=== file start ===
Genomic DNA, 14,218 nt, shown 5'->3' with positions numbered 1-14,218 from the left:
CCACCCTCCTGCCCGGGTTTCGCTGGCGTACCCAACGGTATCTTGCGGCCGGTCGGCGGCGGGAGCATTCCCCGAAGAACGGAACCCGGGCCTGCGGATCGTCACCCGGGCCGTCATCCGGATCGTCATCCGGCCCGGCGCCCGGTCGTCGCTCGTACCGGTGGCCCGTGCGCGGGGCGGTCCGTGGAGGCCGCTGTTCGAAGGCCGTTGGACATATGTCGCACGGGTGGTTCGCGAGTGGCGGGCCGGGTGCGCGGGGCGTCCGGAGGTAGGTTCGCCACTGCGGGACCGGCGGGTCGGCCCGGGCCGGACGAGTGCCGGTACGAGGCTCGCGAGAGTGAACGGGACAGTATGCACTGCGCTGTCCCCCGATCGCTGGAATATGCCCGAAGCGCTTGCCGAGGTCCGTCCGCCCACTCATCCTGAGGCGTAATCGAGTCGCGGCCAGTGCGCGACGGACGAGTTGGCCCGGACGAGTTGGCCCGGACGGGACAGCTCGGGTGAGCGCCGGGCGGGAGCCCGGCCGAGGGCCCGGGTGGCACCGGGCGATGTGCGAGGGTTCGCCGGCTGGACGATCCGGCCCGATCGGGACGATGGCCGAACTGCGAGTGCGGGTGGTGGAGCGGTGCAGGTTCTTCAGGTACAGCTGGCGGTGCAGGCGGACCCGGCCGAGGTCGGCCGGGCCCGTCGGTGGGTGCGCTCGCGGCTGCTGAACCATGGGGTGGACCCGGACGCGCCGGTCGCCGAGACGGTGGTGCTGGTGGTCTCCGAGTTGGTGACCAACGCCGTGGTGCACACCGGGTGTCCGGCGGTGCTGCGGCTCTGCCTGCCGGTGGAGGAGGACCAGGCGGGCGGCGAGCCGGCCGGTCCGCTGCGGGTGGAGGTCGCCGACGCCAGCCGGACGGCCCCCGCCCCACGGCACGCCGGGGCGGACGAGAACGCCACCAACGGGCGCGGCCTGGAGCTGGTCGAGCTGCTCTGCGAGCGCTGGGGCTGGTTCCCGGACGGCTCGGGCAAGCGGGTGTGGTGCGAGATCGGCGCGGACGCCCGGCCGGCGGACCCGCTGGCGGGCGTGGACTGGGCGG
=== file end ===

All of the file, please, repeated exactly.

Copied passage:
Genomic DNA, 14,218 nt, shown 5'->3' with positions numbered 1-14,218 from the left:
CCACCCTCCTGCCCGGGTTTCGCTGGCGTACCCAACGGTATCTTGCGGCCGGTCGGCGGCGGGAGCATTCCCCGAAGAACGGAACCCGGGCCTGCGGATCGTCACCCGGGCCGTCATCCGGATCGTCATCCGGCCCGGCGCCCGGTCGTCGCTCGTACCGGTGGCCCGTGCGCGGGGCGGTCCGTGGAGGCCGCTGTTCGAAGGCCGTTGGACATATGTCGCACGGGTGGTTCGCGAGTGGCGGGCCGGGTGCGCGGGGCGTCCGGAGGTAGGTTCGCCACTGCGGGACCGGCGGGTCGGCCCGGGCCGGACGAGTGCCGGTACGAGGCTCGCGAGAGTGAACGGGACAGTATGCACTGCGCTGTCCCCCGATCGCTGGAATATGCCCGAAGCGCTTGCCGAGGTCCGTCCGCCCACTCATCCTGAGGCGTAATCGAGTCGCGGCCAGTGCGCGACGGACGAGTTGGCCCGGACGAGTTGGCCCGGACGGGACAGCTCGGGTGAGCGCCGGGCGGGAGCCCGGCCGAGGGCCCGGGTGGCACCGGGCGATGTGCGAGGGTTCGCCGGCTGGACGATCCGGCCCGATCGGGACGATGGCCGAACTGCGAGTGCGGGTGGTGGAGCGGTGCAGGTTCTTCAGGTACAGCTGGCGGTGCAGGCGGACCCGGCCGAGGTCGGCCGGGCCCGTCGGTGGGTGCGCTCGCGGCTGCTGAACCATGGGGTGGACCCGGACGCGCCGGTCGCCGAGACGGTGGTGCTGGTGGTCTCCGAGTTGGTGACCAACGCCGTGGTGCACACCGGGTGTCCGGCGGTGCTGCGGCTCTGCCTGCCGGTGGAGGAGGACCAGGCGGGCGGCGAGCCGGCCGGTCCGCTGCGGGTGGAGGTCGCCGACGCCAGCCGGACGGCCCCCGCCCCACGGCACGCCGGGGCGGACGAGAACGCCACCAACGGGCGCGGCCTGGAGCTGGTCGAGCTGCTCTGCGAGCGCTGGGGCTGGTTCCCGGACGGCTCGGGCAAGCGGGTGTGGTGCGAGATCGGCGCGGACGCCCGGCCGGCGGACCCGCTGGCGGGCGTGGACTGGGCGG